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The North Bend Eagle


 

Family sees positive effects of blood donation

by Mary Le Arneal
Published 2/2/11

Early in her pregnancy, Whitney and Chris Armstrong learned they were having twins and were thrilled. But the roller coaster ride that it took to get the two little guys here was one they did not expect.

ArmstrongsWhitney, Jack, Quin and Chris Armstrong are all smiles after a blood transfusion helped Whitney and her twins survive complications during her pregnancy.

After a diagnosis of Twin to Twin Transfusion Syndrome, Whitney had surgery on her placenta Feb. 3, 2010, to help the babies grow more evenly. After the surgery, with a hemoglobin of 8 (normal is 11-12 during pregnancy) Whitney received two units of blood.

“My body was working so hard to recover from the surgery, grow two babies and maintain the pregnancy, it needed that extra boost,” Whitney said. “The blood transfusion helped my babies to get what they needed from me.”

The surgery was a success and two healthy little boys, Jack and Quin, joined the family on June 1.

This was the first time Chris Armstrong was on the receiving end donating blood. He began donating blood while a student at the University of Nebraska - Lincoln. Armstrong said that his first time was at a homecoming event held in the UNL student union. He has donated 11 units of blood to date.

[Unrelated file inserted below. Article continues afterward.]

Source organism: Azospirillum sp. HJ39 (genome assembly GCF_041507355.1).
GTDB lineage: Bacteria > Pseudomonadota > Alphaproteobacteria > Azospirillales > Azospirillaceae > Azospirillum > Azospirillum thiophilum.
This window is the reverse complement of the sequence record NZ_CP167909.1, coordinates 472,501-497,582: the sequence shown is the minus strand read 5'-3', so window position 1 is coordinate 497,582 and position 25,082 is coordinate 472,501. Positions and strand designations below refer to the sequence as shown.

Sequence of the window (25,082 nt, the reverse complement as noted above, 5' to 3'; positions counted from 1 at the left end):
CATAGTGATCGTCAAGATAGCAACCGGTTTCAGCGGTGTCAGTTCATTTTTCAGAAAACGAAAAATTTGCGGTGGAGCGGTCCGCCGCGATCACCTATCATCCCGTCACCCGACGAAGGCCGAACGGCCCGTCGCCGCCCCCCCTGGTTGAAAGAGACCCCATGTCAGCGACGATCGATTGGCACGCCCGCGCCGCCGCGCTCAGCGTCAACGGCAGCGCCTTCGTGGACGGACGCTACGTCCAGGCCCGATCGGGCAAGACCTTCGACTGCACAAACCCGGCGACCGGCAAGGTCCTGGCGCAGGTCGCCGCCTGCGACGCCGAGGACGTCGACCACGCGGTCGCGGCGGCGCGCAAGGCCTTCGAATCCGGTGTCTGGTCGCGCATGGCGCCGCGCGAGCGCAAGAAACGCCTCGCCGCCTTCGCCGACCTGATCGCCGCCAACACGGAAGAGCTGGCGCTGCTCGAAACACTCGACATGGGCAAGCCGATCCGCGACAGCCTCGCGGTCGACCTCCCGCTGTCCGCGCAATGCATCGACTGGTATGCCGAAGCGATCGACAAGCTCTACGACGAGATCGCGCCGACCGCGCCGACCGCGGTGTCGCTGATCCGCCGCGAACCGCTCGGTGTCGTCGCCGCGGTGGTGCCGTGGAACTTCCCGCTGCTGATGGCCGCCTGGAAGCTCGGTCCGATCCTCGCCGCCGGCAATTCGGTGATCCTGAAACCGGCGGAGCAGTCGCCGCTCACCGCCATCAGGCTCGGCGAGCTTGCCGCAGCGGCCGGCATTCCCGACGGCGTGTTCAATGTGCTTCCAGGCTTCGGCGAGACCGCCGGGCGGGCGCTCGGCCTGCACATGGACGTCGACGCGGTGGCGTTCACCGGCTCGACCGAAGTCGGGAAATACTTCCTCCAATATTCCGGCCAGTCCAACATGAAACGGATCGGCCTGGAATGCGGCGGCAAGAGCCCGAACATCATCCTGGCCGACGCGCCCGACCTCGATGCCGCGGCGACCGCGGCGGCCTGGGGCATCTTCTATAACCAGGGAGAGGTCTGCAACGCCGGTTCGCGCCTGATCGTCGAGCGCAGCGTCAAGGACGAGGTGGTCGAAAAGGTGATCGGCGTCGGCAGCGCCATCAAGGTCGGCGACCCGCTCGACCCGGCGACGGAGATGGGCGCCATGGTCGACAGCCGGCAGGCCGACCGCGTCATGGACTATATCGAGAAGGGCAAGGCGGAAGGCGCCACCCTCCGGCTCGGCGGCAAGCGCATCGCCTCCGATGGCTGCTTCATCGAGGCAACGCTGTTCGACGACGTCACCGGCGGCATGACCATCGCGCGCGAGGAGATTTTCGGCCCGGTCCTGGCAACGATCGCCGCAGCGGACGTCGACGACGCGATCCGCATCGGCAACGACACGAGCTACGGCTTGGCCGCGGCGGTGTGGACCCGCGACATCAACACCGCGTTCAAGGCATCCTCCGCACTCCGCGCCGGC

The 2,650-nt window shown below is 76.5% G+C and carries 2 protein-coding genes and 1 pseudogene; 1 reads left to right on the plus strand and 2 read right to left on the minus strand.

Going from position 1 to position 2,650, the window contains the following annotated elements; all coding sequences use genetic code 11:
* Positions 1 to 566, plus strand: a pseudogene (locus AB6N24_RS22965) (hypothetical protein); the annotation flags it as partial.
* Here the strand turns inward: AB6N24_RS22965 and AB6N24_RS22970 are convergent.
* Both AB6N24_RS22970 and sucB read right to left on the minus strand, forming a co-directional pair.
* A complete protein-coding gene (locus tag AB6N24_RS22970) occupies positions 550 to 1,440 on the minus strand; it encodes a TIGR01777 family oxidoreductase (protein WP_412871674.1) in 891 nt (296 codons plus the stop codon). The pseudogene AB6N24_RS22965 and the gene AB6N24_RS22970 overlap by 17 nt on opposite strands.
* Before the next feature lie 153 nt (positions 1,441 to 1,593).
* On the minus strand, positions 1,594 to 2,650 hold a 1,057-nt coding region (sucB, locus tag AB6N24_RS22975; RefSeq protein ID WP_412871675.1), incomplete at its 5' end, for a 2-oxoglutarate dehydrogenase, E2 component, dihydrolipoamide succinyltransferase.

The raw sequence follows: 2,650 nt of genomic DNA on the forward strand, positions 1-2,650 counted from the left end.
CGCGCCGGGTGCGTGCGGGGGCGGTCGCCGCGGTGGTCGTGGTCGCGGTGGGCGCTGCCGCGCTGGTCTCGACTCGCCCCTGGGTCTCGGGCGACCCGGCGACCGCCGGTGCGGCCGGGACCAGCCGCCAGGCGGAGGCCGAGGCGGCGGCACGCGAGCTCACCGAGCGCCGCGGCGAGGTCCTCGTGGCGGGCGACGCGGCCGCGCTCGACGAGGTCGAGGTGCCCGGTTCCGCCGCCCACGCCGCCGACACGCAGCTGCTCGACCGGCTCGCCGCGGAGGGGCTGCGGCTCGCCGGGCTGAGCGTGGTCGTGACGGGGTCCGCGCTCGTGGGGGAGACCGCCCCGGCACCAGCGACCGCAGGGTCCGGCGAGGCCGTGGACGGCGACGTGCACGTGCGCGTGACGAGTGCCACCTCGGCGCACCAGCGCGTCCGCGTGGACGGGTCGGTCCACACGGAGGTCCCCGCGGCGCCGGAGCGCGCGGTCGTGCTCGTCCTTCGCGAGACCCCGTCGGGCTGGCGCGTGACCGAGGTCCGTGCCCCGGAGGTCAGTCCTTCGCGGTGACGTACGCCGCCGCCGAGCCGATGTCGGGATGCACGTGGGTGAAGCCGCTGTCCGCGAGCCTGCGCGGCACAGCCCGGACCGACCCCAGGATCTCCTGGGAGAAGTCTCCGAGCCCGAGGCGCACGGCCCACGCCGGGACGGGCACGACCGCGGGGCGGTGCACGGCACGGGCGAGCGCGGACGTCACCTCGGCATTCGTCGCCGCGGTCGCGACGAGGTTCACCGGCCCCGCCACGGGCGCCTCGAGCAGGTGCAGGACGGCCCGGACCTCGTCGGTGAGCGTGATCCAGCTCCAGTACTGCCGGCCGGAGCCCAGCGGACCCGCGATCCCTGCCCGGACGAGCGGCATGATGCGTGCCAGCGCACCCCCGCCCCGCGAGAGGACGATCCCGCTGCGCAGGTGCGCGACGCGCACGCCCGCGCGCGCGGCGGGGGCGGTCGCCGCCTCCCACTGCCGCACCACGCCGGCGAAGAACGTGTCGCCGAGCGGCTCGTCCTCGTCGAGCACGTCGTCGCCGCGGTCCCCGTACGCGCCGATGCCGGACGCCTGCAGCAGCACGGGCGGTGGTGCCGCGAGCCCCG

“I hadn’t thought about it,” Armstrong said. “I’d given plasma once for $40. I realized there’s not much to give blood so I started donating.”

Caryn Moser said it been shown that it takes three times donating to make someone a regular donor.

“It’s important for people to know that it’s not just for cancer or transplant patients or accident victims,” Moser said. “Blood transfusions are needed for a variety of reasons, as Whitney’s experience shows.”

The goal of the Feb. 10 blood drive in North Bend is 87 units. At the last drive, the goal was not met.

“We are hoping that with the cold weather, everyone won’t be so busy and will be able to take time to donate.”

The snow in January caused the ARC to cancel a number of blood drives, lowering their supply. Moser hopes donors in North Bend will take advantage of this opportunity to do their part to increase the supply.

“It makes me feel good,” Chris Armstrong said about donating blood. “I’m doing something nice for someone that takes a small commitment of time and may make a big difference to someone. I know it did for my wife.”

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